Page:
“Jump rope? I was like sixteen, maybe seventeen at the time? It was like ten thousand people watching,” admits “Rock Outfit” Circuit Des Yeux (a.k.a. Haley Fohr), explaining how she came into contact with alter ego, the cryptohistorical bard Jackie Lynn. For those following the trajectory, Jackie Lynn marks a new development in Fohr’s quest for transcendence—namely, the shedding of an externally-dictated reality for one filled with cocaine, electronically-tinged country music, and stardom. Thanks to Julia Dratel’s official documentary on Jackie Lynn—which comes in the form of a montage of interviews, childhood sequences, eldritch Chicagoland wanderings, and the burial of a master tape in a nondescript wooded area—a bit of light is cast upon our mysterious heroine.
The Jackie Lynn story mirrors one more commonly etched in hip-hop—think of Daniel Dumile as MF Doom, Dennis Coles or Ghostface Killah as Tony Stark, Cassidy the Hustler vs. Cassidy the Problem—where an artist creates a character to flip the script, conquer trauma, or, at a minimum, try on a new part of themselves. Like those analogs in hip-hop, Jackie Lynn “took being a woman and made it into being a loaded gun,” according to a character named Ka_ina Sort in the documentary. And In 2016, a time when the dialogue on being alive under duress of a passive-aggressive patriarchal system is at its most resonant and reaching, who could fault someone for becoming that? Who wouldn’t want to be taken seriously as an artist, as a weapon? I know, Miss Lynn, that it’s the threat of influence, and not the threat of violence, that makes you dangerous—you are a star. You’re a star, you’re a star, you’re a star. You’re a big, bright, shining star. That’s right.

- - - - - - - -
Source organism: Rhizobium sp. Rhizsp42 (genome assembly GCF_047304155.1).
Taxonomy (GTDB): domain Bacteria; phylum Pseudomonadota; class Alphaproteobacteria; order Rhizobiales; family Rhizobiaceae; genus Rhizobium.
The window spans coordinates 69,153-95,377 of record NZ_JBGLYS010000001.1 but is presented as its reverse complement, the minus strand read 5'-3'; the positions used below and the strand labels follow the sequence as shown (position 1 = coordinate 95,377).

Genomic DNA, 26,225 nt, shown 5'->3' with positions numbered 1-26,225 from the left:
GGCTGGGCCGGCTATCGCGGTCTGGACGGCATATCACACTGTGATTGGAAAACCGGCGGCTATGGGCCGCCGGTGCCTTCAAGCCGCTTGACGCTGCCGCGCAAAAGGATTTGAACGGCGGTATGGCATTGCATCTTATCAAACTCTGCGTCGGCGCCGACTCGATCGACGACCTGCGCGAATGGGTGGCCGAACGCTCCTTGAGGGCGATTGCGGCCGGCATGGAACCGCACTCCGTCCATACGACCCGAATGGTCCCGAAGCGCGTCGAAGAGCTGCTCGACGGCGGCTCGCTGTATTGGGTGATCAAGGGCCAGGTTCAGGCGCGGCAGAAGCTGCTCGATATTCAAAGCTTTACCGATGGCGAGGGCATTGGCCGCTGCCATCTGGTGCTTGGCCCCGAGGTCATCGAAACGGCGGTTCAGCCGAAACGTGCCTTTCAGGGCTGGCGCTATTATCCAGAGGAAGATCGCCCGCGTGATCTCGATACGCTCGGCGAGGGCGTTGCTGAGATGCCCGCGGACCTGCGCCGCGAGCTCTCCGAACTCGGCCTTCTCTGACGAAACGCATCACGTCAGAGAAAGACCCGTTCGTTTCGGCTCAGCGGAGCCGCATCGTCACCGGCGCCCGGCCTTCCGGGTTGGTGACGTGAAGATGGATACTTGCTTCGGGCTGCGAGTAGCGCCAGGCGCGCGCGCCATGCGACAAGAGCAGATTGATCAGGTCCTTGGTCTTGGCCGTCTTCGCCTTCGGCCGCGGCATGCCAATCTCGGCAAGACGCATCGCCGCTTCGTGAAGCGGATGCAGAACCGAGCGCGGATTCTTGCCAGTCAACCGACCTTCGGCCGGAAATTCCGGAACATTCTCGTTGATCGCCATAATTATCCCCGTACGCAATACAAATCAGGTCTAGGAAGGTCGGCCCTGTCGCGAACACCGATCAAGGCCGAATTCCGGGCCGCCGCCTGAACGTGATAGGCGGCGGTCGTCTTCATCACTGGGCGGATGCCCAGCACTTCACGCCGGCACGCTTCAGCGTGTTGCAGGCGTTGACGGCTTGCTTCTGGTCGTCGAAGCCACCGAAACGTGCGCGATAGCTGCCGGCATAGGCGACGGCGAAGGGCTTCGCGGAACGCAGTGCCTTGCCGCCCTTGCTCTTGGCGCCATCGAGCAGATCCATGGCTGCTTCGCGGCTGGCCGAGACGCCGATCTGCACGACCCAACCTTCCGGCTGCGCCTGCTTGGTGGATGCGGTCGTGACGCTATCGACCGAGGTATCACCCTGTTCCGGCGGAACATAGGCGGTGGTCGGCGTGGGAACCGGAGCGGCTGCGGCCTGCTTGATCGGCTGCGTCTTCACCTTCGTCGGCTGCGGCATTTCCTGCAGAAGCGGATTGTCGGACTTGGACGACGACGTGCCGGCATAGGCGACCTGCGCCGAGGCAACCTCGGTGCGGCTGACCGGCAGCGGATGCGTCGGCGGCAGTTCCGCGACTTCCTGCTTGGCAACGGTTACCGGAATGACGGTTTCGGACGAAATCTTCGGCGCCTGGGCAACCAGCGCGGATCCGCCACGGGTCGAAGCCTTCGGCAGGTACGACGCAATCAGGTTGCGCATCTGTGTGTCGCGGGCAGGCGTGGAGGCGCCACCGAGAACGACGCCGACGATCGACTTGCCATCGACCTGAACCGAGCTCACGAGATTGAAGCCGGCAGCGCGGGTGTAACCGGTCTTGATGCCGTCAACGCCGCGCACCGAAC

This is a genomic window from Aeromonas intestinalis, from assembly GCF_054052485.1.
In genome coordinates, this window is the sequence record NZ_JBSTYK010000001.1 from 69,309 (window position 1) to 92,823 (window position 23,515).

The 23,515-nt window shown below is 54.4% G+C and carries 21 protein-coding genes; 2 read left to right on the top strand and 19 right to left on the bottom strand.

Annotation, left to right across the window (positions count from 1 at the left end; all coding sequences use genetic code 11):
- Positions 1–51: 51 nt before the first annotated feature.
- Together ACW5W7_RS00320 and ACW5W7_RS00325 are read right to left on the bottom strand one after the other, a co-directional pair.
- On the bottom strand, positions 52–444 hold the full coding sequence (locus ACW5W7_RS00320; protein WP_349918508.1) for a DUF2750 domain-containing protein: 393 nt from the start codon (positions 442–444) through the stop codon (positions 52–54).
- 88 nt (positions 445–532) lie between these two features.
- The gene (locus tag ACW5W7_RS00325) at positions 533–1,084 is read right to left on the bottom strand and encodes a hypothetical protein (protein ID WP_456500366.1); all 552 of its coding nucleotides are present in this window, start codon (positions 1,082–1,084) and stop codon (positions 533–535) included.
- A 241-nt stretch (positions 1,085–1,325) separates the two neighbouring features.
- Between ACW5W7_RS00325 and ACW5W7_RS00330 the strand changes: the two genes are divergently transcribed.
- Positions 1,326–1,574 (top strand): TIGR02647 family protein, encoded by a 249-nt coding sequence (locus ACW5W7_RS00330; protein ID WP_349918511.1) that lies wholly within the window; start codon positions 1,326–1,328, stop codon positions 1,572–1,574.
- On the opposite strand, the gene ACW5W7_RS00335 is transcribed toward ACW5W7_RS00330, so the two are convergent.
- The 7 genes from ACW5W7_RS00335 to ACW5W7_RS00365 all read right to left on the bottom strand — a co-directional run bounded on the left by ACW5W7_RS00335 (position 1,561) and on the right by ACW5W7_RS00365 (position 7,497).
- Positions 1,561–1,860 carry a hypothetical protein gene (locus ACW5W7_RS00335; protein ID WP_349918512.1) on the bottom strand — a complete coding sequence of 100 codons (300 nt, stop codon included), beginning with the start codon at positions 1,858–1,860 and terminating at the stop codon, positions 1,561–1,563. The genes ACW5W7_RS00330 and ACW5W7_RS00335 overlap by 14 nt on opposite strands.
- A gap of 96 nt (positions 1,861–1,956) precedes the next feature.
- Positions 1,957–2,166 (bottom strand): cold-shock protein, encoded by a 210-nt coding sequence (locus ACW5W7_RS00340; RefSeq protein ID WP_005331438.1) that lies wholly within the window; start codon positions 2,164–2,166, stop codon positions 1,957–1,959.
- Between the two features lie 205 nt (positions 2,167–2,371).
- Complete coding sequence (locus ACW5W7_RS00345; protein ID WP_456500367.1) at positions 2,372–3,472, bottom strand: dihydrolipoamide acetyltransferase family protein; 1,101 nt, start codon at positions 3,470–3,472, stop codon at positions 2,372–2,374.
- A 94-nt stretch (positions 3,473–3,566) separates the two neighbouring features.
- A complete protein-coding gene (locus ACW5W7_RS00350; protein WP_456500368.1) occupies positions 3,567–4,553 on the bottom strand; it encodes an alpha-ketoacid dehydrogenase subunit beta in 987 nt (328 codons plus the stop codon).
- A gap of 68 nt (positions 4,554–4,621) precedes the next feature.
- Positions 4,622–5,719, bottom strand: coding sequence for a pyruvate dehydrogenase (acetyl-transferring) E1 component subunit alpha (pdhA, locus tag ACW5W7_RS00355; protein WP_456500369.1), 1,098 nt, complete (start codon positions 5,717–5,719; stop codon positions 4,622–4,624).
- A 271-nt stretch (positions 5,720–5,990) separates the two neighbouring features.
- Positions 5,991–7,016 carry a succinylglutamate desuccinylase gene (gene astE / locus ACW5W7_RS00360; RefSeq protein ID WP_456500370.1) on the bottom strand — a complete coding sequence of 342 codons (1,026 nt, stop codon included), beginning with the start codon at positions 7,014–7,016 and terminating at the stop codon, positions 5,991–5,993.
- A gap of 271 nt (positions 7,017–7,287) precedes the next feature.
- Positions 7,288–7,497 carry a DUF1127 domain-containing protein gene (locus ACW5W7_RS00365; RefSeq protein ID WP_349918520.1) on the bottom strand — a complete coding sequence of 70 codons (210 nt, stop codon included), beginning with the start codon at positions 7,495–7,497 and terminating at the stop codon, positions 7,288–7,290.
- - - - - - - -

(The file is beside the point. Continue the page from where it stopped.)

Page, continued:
Jackie Lynn is out now on Thrill Jockey.